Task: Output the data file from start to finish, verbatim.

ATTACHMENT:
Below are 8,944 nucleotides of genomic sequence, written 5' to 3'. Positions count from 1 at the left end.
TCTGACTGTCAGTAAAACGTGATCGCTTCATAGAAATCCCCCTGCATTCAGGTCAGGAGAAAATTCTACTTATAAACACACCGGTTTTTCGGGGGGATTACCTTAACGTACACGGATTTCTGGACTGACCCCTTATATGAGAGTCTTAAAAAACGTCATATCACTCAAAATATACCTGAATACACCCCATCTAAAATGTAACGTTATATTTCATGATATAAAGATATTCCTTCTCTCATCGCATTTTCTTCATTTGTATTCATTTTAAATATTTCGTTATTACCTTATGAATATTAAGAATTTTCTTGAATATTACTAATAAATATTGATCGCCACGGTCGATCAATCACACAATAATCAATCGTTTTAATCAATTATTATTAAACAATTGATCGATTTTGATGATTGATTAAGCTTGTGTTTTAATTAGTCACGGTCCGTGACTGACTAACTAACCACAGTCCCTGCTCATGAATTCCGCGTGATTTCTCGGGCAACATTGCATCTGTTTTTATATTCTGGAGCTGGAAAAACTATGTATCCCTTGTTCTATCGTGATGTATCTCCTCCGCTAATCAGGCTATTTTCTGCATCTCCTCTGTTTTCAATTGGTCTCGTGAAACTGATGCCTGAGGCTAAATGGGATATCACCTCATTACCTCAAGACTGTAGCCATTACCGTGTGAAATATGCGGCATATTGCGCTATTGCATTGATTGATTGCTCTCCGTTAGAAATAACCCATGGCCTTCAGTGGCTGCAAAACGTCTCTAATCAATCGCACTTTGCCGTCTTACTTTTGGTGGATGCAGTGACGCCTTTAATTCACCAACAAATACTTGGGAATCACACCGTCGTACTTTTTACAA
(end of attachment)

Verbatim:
Below are 8,944 nucleotides of genomic sequence, written 5' to 3'. Positions count from 1 at the left end.
TCTGACTGTCAGTAAAACGTGATCGCTTCATAGAAATCCCCCTGCATTCAGGTCAGGAGAAAATTCTACTTATAAACACACCGGTTTTTCGGGGGGATTACCTTAACGTACACGGATTTCTGGACTGACCCCTTATATGAGAGTCTTAAAAAACGTCATATCACTCAAAATATACCTGAATACACCCCATCTAAAATGTAACGTTATATTTCATGATATAAAGATATTCCTTCTCTCATCGCATTTTCTTCATTTGTATTCATTTTAAATATTTCGTTATTACCTTATGAATATTAAGAATTTTCTTGAATATTACTAATAAATATTGATCGCCACGGTCGATCAATCACACAATAATCAATCGTTTTAATCAATTATTATTAAACAATTGATCGATTTTGATGATTGATTAAGCTTGTGTTTTAATTAGTCACGGTCCGTGACTGACTAACTAACCACAGTCCCTGCTCATGAATTCCGCGTGATTTCTCGGGCAACATTGCATCTGTTTTTATATTCTGGAGCTGGAAAAACTATGTATCCCTTGTTCTATCGTGATGTATCTCCTCCGCTAATCAGGCTATTTTCTGCATCTCCTCTGTTTTCAATTGGTCTCGTGAAACTGATGCCTGAGGCTAAATGGGATATCACCTCATTACCTCAAGACTGTAGCCATTACCGTGTGAAATATGCGGCATATTGCGCTATTGCATTGATTGATTGCTCTCCGTTAGAAATAACCCATGGCCTTCAGTGGCTGCAAAACGTCTCTAATCAATCGCACTTTGCCGTCTTACTTTTGGTGGATGCAGTGACGCCTTTAATTCACCAACAAATACTTGGGAATCACACCGTCGTACTTTTTACAA